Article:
Teaching Shakespeare!

A Folger Education Blog

Each New Voice

This afternoon we sat in on the design presentations for Folger Theatre‘s upcoming production of Romeo and Juliet. From a practical point of view, we need to see how the Theatre space will be changed so that we can adjust for our programs which take place onstage; but from the perspective of a fan of Shakespeare, it’s so exciting to see – each time – how this company at this point in time takes on a familiar play to tell a new story.

For example, director Aaron Posner says that his inspiration for this production came out of a conversation with his wife, actress Erin Weaver (who will be playing Juliet, and will also be joining us for our Romeo and Juliet set free workshop), in which they discussed the moment in which Juliet decides not to face the consequences, not to run away, but to end her life, instead. It’s nice to say that it’s the culmination of the story of a whirlwind romance in which two people were never meant for anyone but each other and her decision not to go on without him is romantic as well as sad – but, says Posner, “that’s not a story I can relate to.” Exploring, instead, what kind of world shapes Juliet in this direction and makes her choice not only one borne of love, but also of necessity, tells a different story than we might be used to as an audience.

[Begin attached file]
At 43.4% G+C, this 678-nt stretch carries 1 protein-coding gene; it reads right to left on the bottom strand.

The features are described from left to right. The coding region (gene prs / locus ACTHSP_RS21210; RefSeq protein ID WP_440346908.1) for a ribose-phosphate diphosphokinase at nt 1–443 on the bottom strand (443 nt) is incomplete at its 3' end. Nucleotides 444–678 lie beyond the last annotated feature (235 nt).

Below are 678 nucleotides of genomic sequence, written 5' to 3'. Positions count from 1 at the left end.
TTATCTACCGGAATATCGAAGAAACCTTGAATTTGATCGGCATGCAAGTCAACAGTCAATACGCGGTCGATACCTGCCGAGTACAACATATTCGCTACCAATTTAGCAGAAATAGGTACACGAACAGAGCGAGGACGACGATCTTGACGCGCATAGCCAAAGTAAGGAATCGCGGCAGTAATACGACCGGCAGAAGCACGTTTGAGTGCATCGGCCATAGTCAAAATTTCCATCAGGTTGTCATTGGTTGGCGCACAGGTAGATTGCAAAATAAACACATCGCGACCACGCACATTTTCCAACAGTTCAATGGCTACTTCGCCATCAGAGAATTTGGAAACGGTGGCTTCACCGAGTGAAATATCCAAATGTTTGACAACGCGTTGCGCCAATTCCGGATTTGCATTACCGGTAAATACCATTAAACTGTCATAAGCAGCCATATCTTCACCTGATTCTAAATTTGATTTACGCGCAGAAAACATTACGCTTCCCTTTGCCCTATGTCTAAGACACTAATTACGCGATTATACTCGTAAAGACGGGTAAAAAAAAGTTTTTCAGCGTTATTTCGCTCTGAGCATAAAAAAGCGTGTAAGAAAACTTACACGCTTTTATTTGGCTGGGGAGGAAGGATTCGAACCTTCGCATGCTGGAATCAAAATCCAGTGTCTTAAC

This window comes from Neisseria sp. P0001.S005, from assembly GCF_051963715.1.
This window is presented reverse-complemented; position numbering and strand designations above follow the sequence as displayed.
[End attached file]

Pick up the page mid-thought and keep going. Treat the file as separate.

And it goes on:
“It’s a hard play to cut,” Posner added, since the language is so good and everything seems important to the story. The words are so familiar – they’ve been said hundreds of thousands of times – but each inflection and each decision made by Aaron and his cast of actors will tell a different story from each production that came before it. That’s something truly wonderful about Shakespeare in performance, anywhere in performance – In classrooms or theaters, amateurs to professionals – each person brings something new to the table to tell a new story with the same words.

Have you seen this play in performance recently, or read it with your students? What sort of discoveries did you make? Did anything change the way you perceive the play for good?

One Comment

  • I find Posner’s approach to reading the text to be highly effective. Such an approach, emphasizing not only what is said, but how it is said, and by whom, not to mention the way words in Shakespearean plays accumulate their own meanings through context, is more likely than most to recover lost levels of innuendo and indirect argument embodied in the Shakespearean plays.

    For example, why does the word “ring” occur 43 or more times in *Merchant of Venice*. We know that “bred,” “head,” and “nourished,” all rhyme with “lead,” for Portia has her musicians illustrate the principle for us. But what does “ring” “rhyme with”? Ian Haste determined that the word “Ring” is printed, as capitalized, in a typical folio, is so many that the compositors seem to have run out of capital “R”s. Gosh. Whatever had they in mind?

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